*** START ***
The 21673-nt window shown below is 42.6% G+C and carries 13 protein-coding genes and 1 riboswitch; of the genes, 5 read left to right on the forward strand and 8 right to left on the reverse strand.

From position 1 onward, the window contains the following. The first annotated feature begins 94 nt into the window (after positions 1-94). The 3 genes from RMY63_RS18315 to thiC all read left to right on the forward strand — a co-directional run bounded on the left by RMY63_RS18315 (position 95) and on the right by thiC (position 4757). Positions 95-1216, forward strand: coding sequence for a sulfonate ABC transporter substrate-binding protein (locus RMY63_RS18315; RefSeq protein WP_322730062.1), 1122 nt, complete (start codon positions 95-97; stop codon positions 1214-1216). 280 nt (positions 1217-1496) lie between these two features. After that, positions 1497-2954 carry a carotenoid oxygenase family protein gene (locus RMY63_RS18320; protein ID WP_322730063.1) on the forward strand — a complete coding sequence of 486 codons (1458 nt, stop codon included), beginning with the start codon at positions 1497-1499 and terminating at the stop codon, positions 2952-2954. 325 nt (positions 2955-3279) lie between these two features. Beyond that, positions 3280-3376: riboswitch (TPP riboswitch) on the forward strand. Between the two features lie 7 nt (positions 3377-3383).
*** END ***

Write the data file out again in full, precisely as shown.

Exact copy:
The 21673-nt window shown below is 42.6% G+C and carries 13 protein-coding genes and 1 riboswitch; of the genes, 5 read left to right on the forward strand and 8 right to left on the reverse strand.

From position 1 onward, the window contains the following. The first annotated feature begins 94 nt into the window (after positions 1-94). The 3 genes from RMY63_RS18315 to thiC all read left to right on the forward strand — a co-directional run bounded on the left by RMY63_RS18315 (position 95) and on the right by thiC (position 4757). Positions 95-1216, forward strand: coding sequence for a sulfonate ABC transporter substrate-binding protein (locus RMY63_RS18315; RefSeq protein WP_322730062.1), 1122 nt, complete (start codon positions 95-97; stop codon positions 1214-1216). 280 nt (positions 1217-1496) lie between these two features. After that, positions 1497-2954 carry a carotenoid oxygenase family protein gene (locus RMY63_RS18320; protein ID WP_322730063.1) on the forward strand — a complete coding sequence of 486 codons (1458 nt, stop codon included), beginning with the start codon at positions 1497-1499 and terminating at the stop codon, positions 2952-2954. 325 nt (positions 2955-3279) lie between these two features. Beyond that, positions 3280-3376: riboswitch (TPP riboswitch) on the forward strand. Between the two features lie 7 nt (positions 3377-3383).